First Poll Out in Tauscher Special Election

Posted March 26, 2009 at 12:16pm

A new poll in California’s 10th district shows that state Assemblywoman Joan Buchanan (D) starts with a narrow — but statistically insignificant — advantage in the yet-to-be scheduled special election to replace Rep. Ellen Tauscher (D).

Tauscher has been nominated to a top post at the State Department, but she hasn’t resigned her East Bay House seat yet and thus no special election has been scheduled.

But a poll conducted by Buchanan and obtained Thursday by Roll Call showed her with a narrow lead in a hypothetical four-way special open primary.

In the initial poll question, Buchanan was preferred by 21 percent of voters, state Sen. Mark DeSaulnier (D) was the choice of 18 percent, San Ramon Mayor Abram Wilson (R) got 14 percent, and former state Assemblyman Guy Houston (R) took 13 percent.

The poll of 400 likely voters was taken Sunday and Monday for Buchanan by Fairbank, Maslin, Maullin & Associates. It had a 5 point margin of error.

Under California law, in a special Congressional election, candidates run in an all-party primary. If no one gets more than 50 percent of the vote, the top vote-getters from each party move on to a special general election.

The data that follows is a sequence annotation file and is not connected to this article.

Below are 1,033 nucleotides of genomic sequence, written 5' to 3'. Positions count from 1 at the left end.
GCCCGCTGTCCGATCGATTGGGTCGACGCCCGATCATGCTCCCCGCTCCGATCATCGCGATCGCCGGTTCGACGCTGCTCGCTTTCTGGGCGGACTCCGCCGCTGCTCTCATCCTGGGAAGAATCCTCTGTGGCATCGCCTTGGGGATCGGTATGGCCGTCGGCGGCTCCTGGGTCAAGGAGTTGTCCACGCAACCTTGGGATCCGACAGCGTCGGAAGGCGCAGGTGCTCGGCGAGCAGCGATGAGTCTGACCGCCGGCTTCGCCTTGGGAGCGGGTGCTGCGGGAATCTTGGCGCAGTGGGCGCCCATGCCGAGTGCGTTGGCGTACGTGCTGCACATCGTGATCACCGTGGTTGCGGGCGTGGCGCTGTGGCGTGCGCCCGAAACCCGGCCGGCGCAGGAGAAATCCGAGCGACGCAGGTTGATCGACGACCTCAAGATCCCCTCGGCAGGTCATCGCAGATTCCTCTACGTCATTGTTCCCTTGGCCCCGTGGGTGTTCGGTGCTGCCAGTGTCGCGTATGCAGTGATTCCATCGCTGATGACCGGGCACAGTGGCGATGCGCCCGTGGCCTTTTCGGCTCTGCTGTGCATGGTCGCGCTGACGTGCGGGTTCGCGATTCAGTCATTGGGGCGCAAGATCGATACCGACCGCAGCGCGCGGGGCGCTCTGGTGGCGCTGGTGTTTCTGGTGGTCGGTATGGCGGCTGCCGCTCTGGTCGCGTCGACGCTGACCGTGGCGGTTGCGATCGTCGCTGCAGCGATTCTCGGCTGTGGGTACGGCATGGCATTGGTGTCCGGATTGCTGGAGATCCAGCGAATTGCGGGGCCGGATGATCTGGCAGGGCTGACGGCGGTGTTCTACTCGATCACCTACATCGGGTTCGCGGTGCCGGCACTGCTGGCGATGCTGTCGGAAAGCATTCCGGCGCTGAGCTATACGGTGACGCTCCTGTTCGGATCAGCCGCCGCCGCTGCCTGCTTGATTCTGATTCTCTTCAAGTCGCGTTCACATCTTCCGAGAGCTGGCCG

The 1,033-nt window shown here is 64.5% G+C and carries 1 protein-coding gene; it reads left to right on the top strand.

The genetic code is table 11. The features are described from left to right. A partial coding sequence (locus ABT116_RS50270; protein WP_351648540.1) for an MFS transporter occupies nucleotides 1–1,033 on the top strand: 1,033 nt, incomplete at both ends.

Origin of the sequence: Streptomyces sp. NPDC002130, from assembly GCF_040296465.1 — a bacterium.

Although Democrats have a 46 percent to 29 percent edge in voter enrollment in the district, both the Democrats and the GOP are expected to have multiple candidates running in the primary, which is why the poll was set up the way it was.

So far, only one candidate has entered the race — Adriel Hampton, a Democrat who is an assistant city attorney in San Francisco. But Buchanan and DeSaulnier are considered the likely frontrunners if they choose to run.

Buchanan was just elected to the Legislature last November, but she has held local and county offices for several years.

“Obviously, there remain many uncertainties about the potential special election, including its date and the final field of candidates,— the pollsters wrote in a memo. “Nevertheless, these early survey results show that Joan Buchanan’s base of initial support — as well as the appeal of her background and experience — would make her an extremely strong candidate should she choose to run.—